Say what you will about the NYT it does unearth these quirky little stories:
The number of people of Italian ancestry who live in Little Italy is shrinking by the year, and may soon drop by one more: Ms. Sarno, 85, is being evicted from her apartment after losing a fight to keep her $820-a-month rent from skyrocketing. But what has gotten tenant advocates’ attention is not just her age, but also the identity of the landlord: the Italian American Museum, which is in the building next door.
World War II veteran Harry Leslie Smith, 92, said his time is coming to an end – but first he has a message – elect a progressive government.
Smith told his story, by video, to a captivated crowd at Broadbent’s progress summit in Ottawa Saturday afternoon. He said he grew up impoverished in England and came to Canada after fighting in World War II.
Smith said his generation built a strong social safety network, created universal healthcare, public pensions, built affordable housing and demanded that education was everyone’s rights, but those things are disappearing under Harper’s watch.
As the article goes onto note Mr. Smith left Britain in 1950. That's five years into the first Labour majority government. Rather than stay and help build the New Jerusalem Mr Smith instead opted to leave for what was, at the time, one of the most capitalistic economies in the world. Among our rulers in those misbegotten days was a certain C.D. Howe. This self-made millionaire ran, while Louis St Laurent presided, over one of the most pro-business governments in all of Canadian history.
For some inexplicable reason Canada after the war was a magnet for immigrants while Britain, again in a puzzling manner, was a land for which the term "brain drain" was originally coined. Mr Smith may talk Left now but he acted Right then. Here is another choice quote:
Harper’s brought back the “dog-eats-dog world” of the 1930’s, said Smith.
It's hard not to sound like a villain when criticizing a veteran and a survivor of the dirty Thirties but as needs must. Does any reasonable person believe, not as a bit of rhetorical exaggeration but as a serious historical argument, that the Canada of 2015 is as "dog-eats-dog-world" as the Canada of say 1935? During the Depression there were scores of desperate young men who killed themselves rather than continue to starve and beg. The government of Newfoundland was so broke it abandoned responsible government and threw itself on the mercy of London. Much of the economy of Saskatchewan was literally blown away in dust storms. The Premier of Ontario recruited university students to act as strike breakers.
Today Newfoundland and Saskatchewan are rolling in it and the idea of an Ontario university student doing anything so practical, or physically demanding, as strike breaking would be regarded as laughable. For all the flaws of modern Canada from a material stand point we are a paradise compared to what came before. Never have people lived so well and for so long. To raise the spectre of past horrors, in order to score cheap political points, in a land of plenty is both absurd and obscene.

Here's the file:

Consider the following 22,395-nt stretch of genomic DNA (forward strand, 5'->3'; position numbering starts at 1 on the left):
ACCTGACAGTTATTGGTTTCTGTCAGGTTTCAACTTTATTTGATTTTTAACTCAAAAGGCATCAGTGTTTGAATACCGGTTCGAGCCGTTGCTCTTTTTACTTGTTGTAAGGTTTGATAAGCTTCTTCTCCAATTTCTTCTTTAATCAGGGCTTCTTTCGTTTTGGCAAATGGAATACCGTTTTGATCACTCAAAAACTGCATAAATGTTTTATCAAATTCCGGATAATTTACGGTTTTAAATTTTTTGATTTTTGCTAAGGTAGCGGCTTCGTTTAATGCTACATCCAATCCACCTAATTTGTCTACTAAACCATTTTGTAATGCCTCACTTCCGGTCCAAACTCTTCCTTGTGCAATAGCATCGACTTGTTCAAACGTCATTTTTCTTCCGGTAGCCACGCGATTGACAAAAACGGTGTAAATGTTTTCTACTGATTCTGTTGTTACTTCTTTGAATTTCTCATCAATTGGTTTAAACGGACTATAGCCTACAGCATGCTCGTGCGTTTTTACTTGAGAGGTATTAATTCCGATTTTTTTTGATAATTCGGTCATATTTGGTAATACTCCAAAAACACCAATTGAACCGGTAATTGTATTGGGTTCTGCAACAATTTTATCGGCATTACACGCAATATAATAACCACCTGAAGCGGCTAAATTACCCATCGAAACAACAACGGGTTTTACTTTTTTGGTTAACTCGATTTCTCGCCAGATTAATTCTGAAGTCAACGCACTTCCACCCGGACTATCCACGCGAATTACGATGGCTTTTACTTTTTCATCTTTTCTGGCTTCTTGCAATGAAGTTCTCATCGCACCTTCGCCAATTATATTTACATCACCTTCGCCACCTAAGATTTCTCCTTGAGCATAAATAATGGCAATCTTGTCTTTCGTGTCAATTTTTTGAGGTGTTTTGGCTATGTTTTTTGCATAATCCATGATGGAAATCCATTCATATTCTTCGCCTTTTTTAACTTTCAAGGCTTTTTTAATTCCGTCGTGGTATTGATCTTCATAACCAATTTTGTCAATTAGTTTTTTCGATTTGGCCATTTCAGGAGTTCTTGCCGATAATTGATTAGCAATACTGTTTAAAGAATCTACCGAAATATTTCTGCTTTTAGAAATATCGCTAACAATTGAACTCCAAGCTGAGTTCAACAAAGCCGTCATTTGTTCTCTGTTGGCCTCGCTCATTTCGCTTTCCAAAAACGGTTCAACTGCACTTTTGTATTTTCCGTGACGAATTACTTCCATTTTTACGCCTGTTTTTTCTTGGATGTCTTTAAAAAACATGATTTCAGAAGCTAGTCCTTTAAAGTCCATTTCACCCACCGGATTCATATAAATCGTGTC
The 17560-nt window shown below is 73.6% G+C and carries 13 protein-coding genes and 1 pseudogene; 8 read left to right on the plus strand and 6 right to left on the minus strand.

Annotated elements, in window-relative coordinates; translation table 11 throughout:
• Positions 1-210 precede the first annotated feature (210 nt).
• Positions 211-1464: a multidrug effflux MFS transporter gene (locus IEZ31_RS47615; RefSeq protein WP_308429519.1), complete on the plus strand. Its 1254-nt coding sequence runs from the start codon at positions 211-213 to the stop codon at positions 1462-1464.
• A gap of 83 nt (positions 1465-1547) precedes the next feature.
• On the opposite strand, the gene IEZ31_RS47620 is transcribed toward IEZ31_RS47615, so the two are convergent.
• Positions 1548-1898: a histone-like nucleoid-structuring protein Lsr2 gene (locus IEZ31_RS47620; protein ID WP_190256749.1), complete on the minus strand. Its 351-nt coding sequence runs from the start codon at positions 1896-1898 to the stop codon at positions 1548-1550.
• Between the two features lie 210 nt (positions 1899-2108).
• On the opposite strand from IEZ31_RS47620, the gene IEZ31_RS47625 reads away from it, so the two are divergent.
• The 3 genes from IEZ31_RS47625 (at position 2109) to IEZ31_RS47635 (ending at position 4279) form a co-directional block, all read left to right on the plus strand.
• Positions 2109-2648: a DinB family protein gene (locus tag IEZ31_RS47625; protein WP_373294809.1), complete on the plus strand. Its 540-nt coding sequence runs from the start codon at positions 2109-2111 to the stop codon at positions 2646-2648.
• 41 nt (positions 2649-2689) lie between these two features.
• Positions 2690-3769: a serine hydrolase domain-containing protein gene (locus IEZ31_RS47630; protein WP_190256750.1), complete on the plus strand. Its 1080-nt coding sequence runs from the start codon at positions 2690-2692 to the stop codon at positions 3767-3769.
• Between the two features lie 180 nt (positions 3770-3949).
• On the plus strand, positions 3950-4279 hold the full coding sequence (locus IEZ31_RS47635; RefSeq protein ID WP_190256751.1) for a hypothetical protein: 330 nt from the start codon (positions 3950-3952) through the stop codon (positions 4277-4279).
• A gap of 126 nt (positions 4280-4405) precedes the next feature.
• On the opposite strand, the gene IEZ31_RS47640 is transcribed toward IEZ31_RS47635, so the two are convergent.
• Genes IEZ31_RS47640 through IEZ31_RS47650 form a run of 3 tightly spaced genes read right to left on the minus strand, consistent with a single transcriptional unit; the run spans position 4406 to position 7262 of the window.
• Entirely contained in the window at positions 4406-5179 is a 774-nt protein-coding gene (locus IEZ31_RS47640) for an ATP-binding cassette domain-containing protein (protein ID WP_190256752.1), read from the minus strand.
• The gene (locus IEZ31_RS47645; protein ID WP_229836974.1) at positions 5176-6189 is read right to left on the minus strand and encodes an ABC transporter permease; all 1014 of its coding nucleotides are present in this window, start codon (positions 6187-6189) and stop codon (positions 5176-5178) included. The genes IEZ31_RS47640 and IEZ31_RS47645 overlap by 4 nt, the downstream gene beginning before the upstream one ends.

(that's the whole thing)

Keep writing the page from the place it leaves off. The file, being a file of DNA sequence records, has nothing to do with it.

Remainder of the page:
The Honourable Gail Shea, Minister of Fisheries and Oceans and Member of Parliament for Egmont, on behalf of the Honourable Bernard Valcourt, Minister of Aboriginal Affairs and Northern Development, in partnership with the National Association of Friendship Centres, today announced that the Harper Government is helping increase jobs and opportunities for urban Aboriginal women in Prince Edward Island.
Smith wasn't the only former Wildrose member to fail to find footing in the Tory party Saturday. Gary Bikman lost his bid for the nomination in Cardston-Taber-Warner to Brian Brewin shortly after the Highwood vote.
And they say the media never reports good news. From the distance of two thousand miles this has a beautiful ring to it. If any of our Alberta readers has some insights missed by the MSM, please drop them in the comments. While journalists do occasionally commit acts of journalism, they should never be relied upon entirely.
To me this is the grassroots flipping the bird to a floor walker. The defection of Smith and the other Wildrose turn coats must rank as one of the dumbest moves in Canadian political history. This is the kind of stuff that Joe Clark would have taken one look at and slowly backed out of the room. Belinda "Minister of Complex Files" Stronach would have laughed casually before telling security to escort out Jim Prentice's minions. Yet Danielle Smith thought this was a good idea.
Why? We really don't have an answer to that question three months after the pre-Christmas defections. There was every chance that Smith might have been the next Premier of Alberta. When the Wretched Nine crossed even Colby Cosh, native Albertan and as shrew a pundit as types in this fair Dominion, was left grasping at straws. Something about the Wildrose being an unwieldy coalition or perhaps that Albertans have a deep loyalty to the Natural Provincial Party of Government. As if four million fellow Canadians have lost the capacity for independent thought.
Canadian history is replete with examples of chaotic parties being whipped into shape and frog marched into government. The most famous recent example was the Mulroney Tories, a party which made so little sense it promptly imploded the second it became clear the Chinned One's political career was finished. Or are we to imagine that the divisions among the political Right in Alberta are more pronounced than those between Quebecois soft nationalists and Western libertarians thirty years ago?